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Ted Maxwell: Honor Southern Arizona teachers by seeking their input, helping a classroom

Ted Maxwell: Honor Southern Arizona teachers by seeking their input, helping a classroom

As we celebrate Teacher Appreciation Week in Pima County, it is quite fitting that teachers and teacher pay have been at the center of the budget debate in the state Legislature. The newly approved funds for teacher pay are a step in the right direction, but we have a lot more work to do to compensate our teachers at a level that truly demonstrates their value to our state.

As president of the Southern Arizona Leadership Council, I understand the critical importance of teachers to the economic prosperity of our region. Teachers are educating our future workforce and influencing our community’s ability to grow and prosper. Their students are the next engineers for Raytheon, the scientists for Ventana Medical Systems, the sales force and mechanics for Jim Click Automotive, the Realtors for Long Realty, the nurses for Tucson Medical Center … and the list goes on. Decades of research have shown that teachers are the single most important factor to student success. Investing in teachers makes good business sense.

As Tucson Values Teachers board chair, I have learned several things about the teachers in our community. They work long hours. Our 2015 statewide teacher survey documented the fact that the average teacher puts in 64 hours a week. They spend summers renewing certifications as well as getting ready for the next school year. And often, they work summer jobs to make ends meet. They put in long hours to earn among the lowest rates of teacher pay in the nation. The lowest when compared to 12 similar metropolitan areas on the Making Action Possible Dashboard (www.mapazdashboard.com), even when adjusting for cost of living.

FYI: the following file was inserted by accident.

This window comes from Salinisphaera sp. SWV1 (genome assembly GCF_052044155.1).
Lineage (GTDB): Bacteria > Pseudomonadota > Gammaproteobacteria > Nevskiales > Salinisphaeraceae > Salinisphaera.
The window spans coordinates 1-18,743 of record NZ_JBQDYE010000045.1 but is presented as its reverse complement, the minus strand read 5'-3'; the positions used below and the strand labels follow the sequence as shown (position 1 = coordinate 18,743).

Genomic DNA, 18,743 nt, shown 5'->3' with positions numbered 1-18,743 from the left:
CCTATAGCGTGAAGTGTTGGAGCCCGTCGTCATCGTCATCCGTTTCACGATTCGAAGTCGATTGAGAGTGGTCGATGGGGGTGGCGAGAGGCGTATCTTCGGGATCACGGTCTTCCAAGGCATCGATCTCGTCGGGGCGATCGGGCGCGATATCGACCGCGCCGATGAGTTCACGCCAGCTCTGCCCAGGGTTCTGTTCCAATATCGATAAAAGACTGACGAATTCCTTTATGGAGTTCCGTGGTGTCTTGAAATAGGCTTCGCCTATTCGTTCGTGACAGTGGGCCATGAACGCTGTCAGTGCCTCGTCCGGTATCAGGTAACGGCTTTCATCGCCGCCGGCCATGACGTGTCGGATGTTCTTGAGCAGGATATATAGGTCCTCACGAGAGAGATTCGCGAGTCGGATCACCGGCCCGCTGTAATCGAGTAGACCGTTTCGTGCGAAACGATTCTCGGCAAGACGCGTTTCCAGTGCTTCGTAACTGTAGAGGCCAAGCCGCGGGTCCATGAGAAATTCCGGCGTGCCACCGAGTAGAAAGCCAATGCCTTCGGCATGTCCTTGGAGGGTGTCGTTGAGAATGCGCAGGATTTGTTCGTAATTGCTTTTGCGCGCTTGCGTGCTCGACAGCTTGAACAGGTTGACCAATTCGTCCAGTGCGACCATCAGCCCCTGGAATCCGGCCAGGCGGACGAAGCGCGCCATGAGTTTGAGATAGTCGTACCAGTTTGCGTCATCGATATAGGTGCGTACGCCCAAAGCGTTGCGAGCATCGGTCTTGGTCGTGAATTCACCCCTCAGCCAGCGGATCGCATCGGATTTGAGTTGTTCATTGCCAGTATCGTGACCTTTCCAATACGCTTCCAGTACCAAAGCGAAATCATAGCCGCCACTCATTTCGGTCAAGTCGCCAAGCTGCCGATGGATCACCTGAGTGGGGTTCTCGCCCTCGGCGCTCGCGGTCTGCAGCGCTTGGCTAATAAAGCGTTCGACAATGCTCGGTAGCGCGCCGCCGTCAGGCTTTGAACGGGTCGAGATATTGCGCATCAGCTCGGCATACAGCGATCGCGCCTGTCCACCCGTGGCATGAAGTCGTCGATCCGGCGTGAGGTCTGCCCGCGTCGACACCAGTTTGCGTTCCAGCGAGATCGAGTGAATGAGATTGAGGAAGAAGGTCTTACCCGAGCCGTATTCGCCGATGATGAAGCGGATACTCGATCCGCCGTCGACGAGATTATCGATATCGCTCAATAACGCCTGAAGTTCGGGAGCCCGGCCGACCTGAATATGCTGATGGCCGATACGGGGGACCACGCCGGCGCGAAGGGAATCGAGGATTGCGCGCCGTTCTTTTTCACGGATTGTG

I’ve also learned that teachers vote. TVT just completed a yearlong project with our partners at Expect More Arizona and the teachers in five Pima County school districts — Sahuarita, Vail, Sunnyside, Tucson Unified and Marana. The study revealed that teachers vote at significantly higher numbers than the rest of the Arizona electorate. In the May special election, 66 percent of the more than 4,000 teachers in our study voted, compared with 38 percent of Pima County voters and 32 percent of Arizona voters. In the 2016 general election, an incredible 92 percent of these teachers turned out to vote, compared with 74 percent of Arizona voters and 78 percent of Pima County voters. Our current and prospective elected officials would be wise to take note of this important voting bloc.

Why does it matter that teachers vote?Because teachers know best what is needed to improve education in our state. They are the ones working long hours both in and out of the classroom every day to help our children learn and prepare them to succeed. We encourage policymakers to seek the input of our teachers and to prioritize policies that will have the greatest positive impact on them and their students. By seeking their input, they would demonstrate to the teachers that they are truly valued.

As a community member, you have a role to play as well. Show you appreciate our teachers this week and every week by thanking them for their contributions, volunteering in their classrooms, contributing to fundraising efforts for school supplies and classroom projects, and by advocating for funding, policies and candidates supportive of the work they do. Community support and engagement is critical to ensure the quantity and the quality of our teacher workforce that will lead to successful student achievement. Visit TucsonValuesTeachers.org to learn more about the work we are doing to attract, retain and support teachers.

In some countries, teachers are honored as nation builders. In Southern Arizona, let’s work to honor and value our teachers as the builders of a prosperous community that they are.

Ted Maxwell is president of the Southern Arizona Leadership Council and the board chair of Tucson Values Teachers.


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